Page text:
ICC to allow video hearings in gesture to Kenya
International Criminal Court member states on Wednesday agreed to let defendants ask to appear by video-conference in a concession to a Kenyan campaign against the trial of their leaders.
The 122 ICC states also eased other conditions for key political figures facing charges amid mounting pressure from African countries over trials involving the continent.
Kenya's President Uhuru Kenyatta and Vice President William Ruto have pressed the ICC and the UN Security Council to suspend their trials for crimes against humanity over violence after a 2007 election.
The changes by the ICC's Assembly of States Parties was welcomed by the United States, but criticised by rights groups for allowing special cases.
A motion passed by the assembly said an accused can request "to be allowed to be present through the use of video technology during part or parts of his or her trial."
The court will rule on a "case-by-case basis," added the motion.
The assembly also gave the ICC greater leeway to excuse an accused from part of a hearing if the defendant is "mandated to fulfill extraordinary public duties."
Both changes were proposed by key ICC members, including Britain and France, after talks with Kenya and other African nations, according to diplomats. Both were seen as a concession over the Kenyatta and Ruto cases after the Security Council's refusal to suspend their trials.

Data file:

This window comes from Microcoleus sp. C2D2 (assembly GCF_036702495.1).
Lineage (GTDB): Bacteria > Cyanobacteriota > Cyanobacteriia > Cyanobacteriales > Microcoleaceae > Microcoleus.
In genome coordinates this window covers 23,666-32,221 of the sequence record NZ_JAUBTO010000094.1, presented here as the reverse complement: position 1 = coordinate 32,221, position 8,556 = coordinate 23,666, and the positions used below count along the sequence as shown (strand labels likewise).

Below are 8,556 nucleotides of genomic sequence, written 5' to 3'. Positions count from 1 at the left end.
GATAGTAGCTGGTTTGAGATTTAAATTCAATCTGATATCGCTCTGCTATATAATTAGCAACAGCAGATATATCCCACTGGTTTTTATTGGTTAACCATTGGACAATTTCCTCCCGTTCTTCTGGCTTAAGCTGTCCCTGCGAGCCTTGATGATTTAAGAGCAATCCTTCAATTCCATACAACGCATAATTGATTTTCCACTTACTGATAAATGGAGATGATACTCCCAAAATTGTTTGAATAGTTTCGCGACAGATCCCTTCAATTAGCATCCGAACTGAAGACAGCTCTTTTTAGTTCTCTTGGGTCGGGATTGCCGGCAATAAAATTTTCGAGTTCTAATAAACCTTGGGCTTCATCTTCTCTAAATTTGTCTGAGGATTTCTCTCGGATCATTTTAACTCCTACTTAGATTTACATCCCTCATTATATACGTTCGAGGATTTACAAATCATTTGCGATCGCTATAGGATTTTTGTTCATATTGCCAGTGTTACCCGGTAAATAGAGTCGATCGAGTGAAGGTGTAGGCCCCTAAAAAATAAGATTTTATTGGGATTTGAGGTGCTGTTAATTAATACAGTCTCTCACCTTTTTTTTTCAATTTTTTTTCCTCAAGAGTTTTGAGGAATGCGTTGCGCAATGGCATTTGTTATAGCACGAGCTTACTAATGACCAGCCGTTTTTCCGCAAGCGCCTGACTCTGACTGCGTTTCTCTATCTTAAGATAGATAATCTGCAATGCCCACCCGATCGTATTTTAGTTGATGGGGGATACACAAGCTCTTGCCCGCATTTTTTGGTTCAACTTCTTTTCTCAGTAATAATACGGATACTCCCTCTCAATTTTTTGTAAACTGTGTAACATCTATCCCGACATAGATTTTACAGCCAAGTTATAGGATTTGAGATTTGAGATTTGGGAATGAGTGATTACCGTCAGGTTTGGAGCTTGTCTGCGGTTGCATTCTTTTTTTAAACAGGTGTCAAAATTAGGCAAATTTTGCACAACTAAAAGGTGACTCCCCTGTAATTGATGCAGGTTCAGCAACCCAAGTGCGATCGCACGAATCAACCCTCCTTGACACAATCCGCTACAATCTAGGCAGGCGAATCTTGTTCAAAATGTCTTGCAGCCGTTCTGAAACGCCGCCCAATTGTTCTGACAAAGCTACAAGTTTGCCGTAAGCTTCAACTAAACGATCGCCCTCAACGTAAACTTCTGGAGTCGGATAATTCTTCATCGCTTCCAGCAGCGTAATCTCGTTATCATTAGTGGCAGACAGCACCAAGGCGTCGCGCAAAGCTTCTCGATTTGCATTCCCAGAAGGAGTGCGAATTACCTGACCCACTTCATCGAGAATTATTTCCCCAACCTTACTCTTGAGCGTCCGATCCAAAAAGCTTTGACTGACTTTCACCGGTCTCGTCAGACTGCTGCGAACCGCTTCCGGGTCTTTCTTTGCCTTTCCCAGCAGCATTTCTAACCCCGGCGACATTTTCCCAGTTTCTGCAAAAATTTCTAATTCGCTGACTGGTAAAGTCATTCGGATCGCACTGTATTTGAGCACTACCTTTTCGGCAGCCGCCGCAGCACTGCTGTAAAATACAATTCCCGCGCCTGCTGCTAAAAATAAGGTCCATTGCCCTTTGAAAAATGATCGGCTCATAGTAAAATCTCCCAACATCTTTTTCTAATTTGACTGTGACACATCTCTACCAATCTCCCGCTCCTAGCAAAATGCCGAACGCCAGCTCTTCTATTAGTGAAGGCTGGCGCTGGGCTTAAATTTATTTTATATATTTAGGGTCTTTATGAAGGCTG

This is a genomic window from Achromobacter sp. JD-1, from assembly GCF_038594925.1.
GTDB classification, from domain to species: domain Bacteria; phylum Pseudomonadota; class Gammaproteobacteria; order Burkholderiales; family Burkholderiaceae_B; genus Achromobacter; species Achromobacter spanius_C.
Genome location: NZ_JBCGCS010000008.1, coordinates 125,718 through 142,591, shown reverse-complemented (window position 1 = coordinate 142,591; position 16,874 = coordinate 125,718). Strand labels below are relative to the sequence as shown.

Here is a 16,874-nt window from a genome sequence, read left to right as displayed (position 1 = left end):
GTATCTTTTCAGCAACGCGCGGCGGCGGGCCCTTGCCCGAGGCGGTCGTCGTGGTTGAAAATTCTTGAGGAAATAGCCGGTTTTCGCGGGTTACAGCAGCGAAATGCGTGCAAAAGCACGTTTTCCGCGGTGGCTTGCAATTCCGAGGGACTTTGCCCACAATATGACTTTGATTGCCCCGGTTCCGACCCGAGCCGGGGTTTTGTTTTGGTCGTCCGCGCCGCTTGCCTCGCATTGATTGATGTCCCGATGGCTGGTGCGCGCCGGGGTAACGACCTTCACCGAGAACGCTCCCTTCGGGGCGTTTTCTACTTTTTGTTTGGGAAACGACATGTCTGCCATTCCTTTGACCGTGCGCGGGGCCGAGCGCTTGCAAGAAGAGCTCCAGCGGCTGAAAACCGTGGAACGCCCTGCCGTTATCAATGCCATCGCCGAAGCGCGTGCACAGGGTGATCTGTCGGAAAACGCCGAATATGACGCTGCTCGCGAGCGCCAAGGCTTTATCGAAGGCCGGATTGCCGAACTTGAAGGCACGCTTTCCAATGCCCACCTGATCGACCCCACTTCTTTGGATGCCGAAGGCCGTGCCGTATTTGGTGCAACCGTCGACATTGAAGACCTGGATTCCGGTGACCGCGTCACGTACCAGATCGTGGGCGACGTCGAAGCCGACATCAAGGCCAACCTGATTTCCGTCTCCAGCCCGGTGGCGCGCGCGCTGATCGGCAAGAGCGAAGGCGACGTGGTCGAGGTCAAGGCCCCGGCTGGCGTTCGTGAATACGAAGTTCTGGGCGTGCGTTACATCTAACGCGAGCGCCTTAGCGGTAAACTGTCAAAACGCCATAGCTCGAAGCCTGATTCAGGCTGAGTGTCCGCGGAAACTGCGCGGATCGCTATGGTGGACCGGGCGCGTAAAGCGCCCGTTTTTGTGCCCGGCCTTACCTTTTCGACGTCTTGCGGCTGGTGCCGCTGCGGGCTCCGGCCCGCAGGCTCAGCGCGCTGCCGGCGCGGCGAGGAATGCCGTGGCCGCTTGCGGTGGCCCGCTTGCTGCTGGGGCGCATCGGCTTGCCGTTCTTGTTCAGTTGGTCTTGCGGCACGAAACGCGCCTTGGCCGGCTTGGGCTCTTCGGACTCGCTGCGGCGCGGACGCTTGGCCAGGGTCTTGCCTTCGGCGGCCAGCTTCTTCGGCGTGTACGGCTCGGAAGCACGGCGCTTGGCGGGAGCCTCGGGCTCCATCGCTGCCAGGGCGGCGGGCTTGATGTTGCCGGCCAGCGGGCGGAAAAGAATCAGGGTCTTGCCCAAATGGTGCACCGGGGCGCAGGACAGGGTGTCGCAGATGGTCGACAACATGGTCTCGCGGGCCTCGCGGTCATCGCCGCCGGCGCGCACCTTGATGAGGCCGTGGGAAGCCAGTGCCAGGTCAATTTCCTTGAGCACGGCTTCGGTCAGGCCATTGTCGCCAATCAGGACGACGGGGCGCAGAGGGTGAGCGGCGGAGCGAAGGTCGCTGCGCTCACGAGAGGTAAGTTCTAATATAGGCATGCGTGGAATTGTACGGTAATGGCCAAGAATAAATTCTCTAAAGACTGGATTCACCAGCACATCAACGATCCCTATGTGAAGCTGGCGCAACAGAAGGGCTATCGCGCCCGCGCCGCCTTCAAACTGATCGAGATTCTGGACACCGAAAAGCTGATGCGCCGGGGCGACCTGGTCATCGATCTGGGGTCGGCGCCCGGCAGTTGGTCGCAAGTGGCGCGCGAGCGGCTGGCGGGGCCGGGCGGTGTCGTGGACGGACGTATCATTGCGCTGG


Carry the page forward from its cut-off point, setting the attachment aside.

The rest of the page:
The two are accused of fomenting political unrest after a 2007 presidential election in which more than 1,100 people died. Kenyatta, Ruto and the African Union, have argued that their presence at the trials would hamper the running of Kenya as it confronts threats to stability.
On Tuesday, the ICC ruled however that Kenyatta must attend all of his trial -- already suspended three times -- when it opens in February. Ruto's trial is now half completed.
The United States, which is not an ICC member, but strongly supports its work, applauded the changes.
The ICC assembly "resolved this matter in a manner that appropriately protects the rights and interests of both victims and defendants while allowing the judicial process to proceed without delay," said Samantha Power, US ambassador to the United Nations.
"The United States believes in the importance of accountability for those responsible for crimes against humanity, and we have taken seriously Kenyan concerns about the ongoing trial proceedings," she added.
After Kenya appealed to the UN Security Council to suspend the Kenyatta trial, the United States and European nations said the government should go to the ICC assembly to ease trial conditions.
Power praised the "remarkable efforts" of ICC members including Kenya, but also South Africa and Botswana, to get the changes agreed.
"The situation the ICC is confronting in the Kenya cases is a new one," Power said. "The ICC has never before tried a defendant who is also a sitting head-of-state and who has appeared voluntarily in court."
Rights group Amnesty International criticised the court changes however.
"It is the first time a distinction for persons with official capacity has been recognised in internationals trials for crimes under international law, striking at the notion of equality before the law," said a statement.
Some African nations have increasingly criticized the ICC, saying that it discriminates against their continent.
© 2013 AFP